Most delta-8 is not sourced directly from the plant, but instead synthesized from CBD, which occurs more plentifully in hemp. Tennessee recently made its sale illegal to anyone under 21.
What’s the difference between Delta-8 and Delta-9, and what is THCa?
"Delta 9 THC confuses a lot of people, but it’s just the technical term for good old THC," says Nashville dispensary Clara Jane. Hemp-derived delta-9 products are legal in Tennessee as long as they contain less than 0.3% Delta 9 THC by weight. And according to Clara Jane, that means that because most gummies weigh 5 grams or more, it is legal to have up to 15 milligrams of THC in a 5-gram gummy.
THCa flower is another product dispensaries can legally sell in Tennessee. THCa is tetrahydrocannabinolic acid and it is the precursor to THC. As long as it’s still in its acid form, it is not psychoactive. To turn it into psychoactive THC, it must be exposed to high temperatures, heat or light.
So, yes, if you buy legal THCa flower produced from hemp and light it on fire or heat it up in an oven, it converts to (possibly illegal) THC.
What are the penalties for possessing or selling marijuana in Tennessee?
The possession and sale of marijuana are still illegal at the federal level as well as in Tennessee. Tennessee is one of 11 states that hasn't legalized the product, decriminalized it or provided a widely accessible medical marijuana system.
Possession of a half ounce of marijuana or less is a misdemeanor punishable by up to one year in jail and maximum fine of $2,500. A $250 fine is required for all first time convictions. A subsequent offense brings a $500 mandatory minimum fine.
Selling more than a half ounce of marijuana or cultivating marijuana in the state is a felony.
Will recreational cannabis ever be legalized in Tennessee?
The path to recreational marijuana, many say, is through first legalizing medical marijuana.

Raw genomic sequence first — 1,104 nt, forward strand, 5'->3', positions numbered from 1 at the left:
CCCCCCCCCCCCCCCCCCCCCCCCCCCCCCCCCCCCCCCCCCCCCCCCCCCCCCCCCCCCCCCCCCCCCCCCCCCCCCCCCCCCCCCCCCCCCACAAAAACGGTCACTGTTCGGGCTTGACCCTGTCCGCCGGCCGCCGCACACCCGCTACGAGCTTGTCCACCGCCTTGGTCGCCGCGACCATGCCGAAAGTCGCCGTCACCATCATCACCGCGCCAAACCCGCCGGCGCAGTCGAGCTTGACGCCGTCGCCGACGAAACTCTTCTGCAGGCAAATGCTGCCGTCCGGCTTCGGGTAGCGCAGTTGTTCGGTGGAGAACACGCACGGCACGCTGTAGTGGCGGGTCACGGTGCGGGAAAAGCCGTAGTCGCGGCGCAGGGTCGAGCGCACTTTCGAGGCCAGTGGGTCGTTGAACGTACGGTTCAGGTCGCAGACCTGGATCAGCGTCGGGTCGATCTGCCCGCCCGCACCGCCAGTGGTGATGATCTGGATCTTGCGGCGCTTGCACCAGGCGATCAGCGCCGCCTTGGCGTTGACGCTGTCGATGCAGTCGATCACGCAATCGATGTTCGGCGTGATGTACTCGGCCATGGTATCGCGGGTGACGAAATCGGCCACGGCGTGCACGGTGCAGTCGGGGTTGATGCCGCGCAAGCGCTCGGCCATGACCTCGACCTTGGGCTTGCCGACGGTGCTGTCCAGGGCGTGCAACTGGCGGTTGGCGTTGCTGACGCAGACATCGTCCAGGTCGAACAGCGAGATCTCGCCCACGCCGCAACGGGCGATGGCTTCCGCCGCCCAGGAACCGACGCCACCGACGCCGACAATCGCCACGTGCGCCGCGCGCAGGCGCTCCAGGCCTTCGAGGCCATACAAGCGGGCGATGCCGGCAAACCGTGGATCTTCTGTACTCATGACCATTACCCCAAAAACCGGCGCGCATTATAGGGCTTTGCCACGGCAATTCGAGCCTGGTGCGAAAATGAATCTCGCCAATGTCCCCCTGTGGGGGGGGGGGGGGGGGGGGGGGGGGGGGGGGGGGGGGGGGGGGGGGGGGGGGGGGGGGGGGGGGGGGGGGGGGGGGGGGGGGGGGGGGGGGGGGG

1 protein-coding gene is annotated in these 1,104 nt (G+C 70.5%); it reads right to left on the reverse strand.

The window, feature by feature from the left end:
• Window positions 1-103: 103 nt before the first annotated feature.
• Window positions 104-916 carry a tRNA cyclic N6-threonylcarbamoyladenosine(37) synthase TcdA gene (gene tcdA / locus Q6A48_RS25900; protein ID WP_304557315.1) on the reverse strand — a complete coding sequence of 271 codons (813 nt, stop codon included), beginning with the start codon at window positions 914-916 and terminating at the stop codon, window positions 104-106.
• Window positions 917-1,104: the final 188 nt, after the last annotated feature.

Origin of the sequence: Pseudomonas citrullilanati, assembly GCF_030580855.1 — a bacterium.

Is Tennessee getting close? Depends on who you ask. The National Law Review published an article in early November, saying that could happen soon − or at least as soon as the federal government removes marijuana from Schedule I of the federal Controlled Substances Act.
In August, the U.S. Department of Health and Human Services recommended to the U.S. Drug Enforcement Agency that marijuana be moved from Schedule I to Schedule III, a designation that recognizes cannabis has medical value.
The next step is for the DEA to determine whether to re-schedule marijuana, which will require a potentially lengthy formal rulemaking process before it can be finalized; the process also can be subject to court challenges.
The DEA is being pushed to follow the recommendation before the end of next year, which would make Tennessee much more likely to start the slow process of creating a medical cannabis program.
The National Law Review noted the Tennessee Medical Cannabis Commission, which was formed in 2021 to prepare recommendations for “how best to establish an effective, patient-focused medical cannabis program,” made it clear licenses for such a program would not be issued until marijuana is removed from Schedule I.
At the commission's last meeting on Oct. 30, commissioners discussed licensing and which state agency would have primary oversight of the program.